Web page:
Yves here. We’ve been writing skeptically off and on about the shale industry’s claims that of rising productivity that will solve their profitability problems. A new report indicates that shale players’ claims that they have made progress on this front are based on very narrow and unduly flattering definitions of productivity.
By Nick Cunningham, a freelance writer on oil and gas, renewable energy, climate change, energy policy and geopolitics. He is based in Pittsburgh, PA. Follow him on Twitter: @nickcunnigham1. Originally published at
Echoing the criticism of surrounding U.S. shale from the Saudi oil minister last week, a new report finds that shale drilling is still largely not profitable. Not only that, but costs are on the rise and drillers are pursuing “irrational production.”
Riyadh-based Al Rajhi Capital of a long list of U.S. shale companies, and found that “despite rising prices most firms under our study are still in losses with no signs of improvement.” The average return on asset for U.S. shale companies “is still a measly 0.8 percent,” the financial services company wrote in its report.
Moreover, the widely-publicized efficiency gains could be overstated, at least according to Al Rajhi Capital. The firm said that in the third quarter of 2017, the “average operating cost per barrel has broadly remained the same without any efficiency gains.” Not only that, but the cost of producing a barrel of oil, after factoring in the cost of spending and higher debt levels, has actually been rising quite a bit.
Shale companies often tout their rock-bottom breakeven prices, and they often use a narrowly defined metric that only includes the cost of drilling and production, leaving out all other costs. But because there are a lot of other expenses, only focusing on operating costs can be a bit misleading.
The Al Rajhi Capital report concludes that operating costs have indeed edged down over the past several years. However, a broader measure of the “cash required per barrel,” which includes other costs such as depreciation, interest expense, tax expense, and spending on drilling and exploration, reveals a more damning picture. Al Rajhi finds that this “cash required per barrel” metric has been rising for several consecutive quarters, hitting an average $64 per barrel in the third quarter of 2017. That was a period of time in which WTI traded much lower, which essentially means that the average shale player was not profitable.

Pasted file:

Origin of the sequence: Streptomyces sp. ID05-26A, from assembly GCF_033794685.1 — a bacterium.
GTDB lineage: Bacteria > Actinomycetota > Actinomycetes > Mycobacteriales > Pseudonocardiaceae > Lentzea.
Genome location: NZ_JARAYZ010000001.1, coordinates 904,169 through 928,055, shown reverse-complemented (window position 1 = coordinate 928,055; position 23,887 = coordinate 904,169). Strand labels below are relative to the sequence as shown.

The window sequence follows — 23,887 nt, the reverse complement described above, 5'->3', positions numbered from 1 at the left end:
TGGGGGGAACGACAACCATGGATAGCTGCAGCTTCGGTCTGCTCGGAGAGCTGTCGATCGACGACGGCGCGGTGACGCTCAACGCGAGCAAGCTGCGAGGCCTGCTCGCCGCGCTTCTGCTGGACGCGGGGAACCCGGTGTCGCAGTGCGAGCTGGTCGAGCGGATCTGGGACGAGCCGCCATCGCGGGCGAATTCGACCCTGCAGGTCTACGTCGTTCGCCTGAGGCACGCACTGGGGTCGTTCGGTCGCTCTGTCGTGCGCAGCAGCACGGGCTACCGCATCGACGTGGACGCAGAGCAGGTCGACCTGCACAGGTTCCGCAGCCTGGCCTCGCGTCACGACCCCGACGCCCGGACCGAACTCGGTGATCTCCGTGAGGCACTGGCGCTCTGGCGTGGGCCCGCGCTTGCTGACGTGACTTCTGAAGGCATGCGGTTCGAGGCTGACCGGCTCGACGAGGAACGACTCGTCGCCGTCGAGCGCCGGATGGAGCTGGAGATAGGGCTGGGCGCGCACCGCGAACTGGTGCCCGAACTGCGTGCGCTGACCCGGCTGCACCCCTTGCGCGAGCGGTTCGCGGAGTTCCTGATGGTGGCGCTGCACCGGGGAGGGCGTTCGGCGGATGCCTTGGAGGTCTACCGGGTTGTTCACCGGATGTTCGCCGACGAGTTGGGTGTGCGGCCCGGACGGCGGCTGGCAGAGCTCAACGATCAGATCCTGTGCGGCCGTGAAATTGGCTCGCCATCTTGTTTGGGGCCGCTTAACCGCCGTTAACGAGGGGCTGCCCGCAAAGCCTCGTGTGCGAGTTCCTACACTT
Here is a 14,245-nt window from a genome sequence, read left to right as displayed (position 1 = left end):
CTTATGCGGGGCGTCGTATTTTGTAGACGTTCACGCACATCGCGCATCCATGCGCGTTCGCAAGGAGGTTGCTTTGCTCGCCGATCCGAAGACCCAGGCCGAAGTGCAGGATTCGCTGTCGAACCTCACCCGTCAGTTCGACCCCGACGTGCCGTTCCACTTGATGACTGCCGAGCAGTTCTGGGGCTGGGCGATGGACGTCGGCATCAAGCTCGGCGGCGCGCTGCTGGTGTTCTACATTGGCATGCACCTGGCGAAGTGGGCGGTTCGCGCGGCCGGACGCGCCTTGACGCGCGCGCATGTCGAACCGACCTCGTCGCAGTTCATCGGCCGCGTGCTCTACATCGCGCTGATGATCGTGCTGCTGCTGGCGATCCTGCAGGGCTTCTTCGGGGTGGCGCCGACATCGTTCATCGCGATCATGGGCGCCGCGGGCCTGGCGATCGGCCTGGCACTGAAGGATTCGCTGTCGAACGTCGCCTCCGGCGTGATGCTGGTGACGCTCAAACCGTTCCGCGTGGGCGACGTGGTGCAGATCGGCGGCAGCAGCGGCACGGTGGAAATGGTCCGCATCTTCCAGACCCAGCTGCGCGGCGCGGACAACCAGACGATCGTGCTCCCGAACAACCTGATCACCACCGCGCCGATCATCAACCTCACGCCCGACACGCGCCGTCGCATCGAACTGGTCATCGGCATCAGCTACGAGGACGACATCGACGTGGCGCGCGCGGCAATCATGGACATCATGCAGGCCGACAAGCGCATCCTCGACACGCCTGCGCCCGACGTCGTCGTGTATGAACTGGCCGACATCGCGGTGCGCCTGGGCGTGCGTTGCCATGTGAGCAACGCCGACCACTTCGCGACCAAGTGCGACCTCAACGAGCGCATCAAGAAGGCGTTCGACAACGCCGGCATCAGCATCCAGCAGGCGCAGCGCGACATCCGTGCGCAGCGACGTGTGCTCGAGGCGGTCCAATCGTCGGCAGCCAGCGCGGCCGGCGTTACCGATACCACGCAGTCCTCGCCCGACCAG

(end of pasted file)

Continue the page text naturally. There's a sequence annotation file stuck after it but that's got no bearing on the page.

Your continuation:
Not everyone is posting poor figures. Diamondback Energy and Continental Resources had breakeven prices at about $52 and $37 per barrel in the third quarter, respectively, according to the Al Rajhi report. Parsley Energy, on the other hand, saw its “cash required per barrel” price rise to nearly $100 per barrel in the third quarter.
A long list of shale companies have promised a more cautious approach this year, with an emphasis on profits. It remains to be seen if that will happen, especially given the recent run up in prices.
But Al Rajhi questions whether spending cuts will even result in a better financial position. “Even when capex declines, we are unlikely to see any sustained drop in cash flow required per barrel … due to the nature of shale production and rising interest expenses,” the Al Rajhi report concluded. In other words, cutting spending only leads to lower production, and the resulting decline in revenues will offset the benefit of lower spending. All the while, interest payments need to be made, which could be on the rise if debt levels are climbing.
One factor that has worked against some shale drillers is that the advantage of hedging future production has all but disappeared. In FY15 and FY16, the companies surveyed realized revenue gains on the order of $15 and $9 per barrel, respectively, by locking in future production at higher prices than what ended up prevailing in the market. But, that advantage has vanished. In the third quarter of 2017, the same companies only earned an extra $1 per barrel on average by hedging.
Part of the reason for that is rising oil prices, as well as a flattening of the futures curve. Indeed, recently WTI and Brent have showed a strong trend toward backwardation — in which longer-dated prices trade lower than near-term. That makes it much less attractive to lock in future production.
Al Rajhi Capital notes that more recently, shale companies ended up locking in hedges at prices that could end up being quite a bit lower than the market price, which could limit their upside exposure should prices continue to rise.
In short, the report needs to be offered as a retort against aggressive forecasts for shale production growth. Drilling is clearly on the rise and U.S. oil production is expected to increase for the foreseeable future. But the lack of profitability remains a significant problem for the shale industry.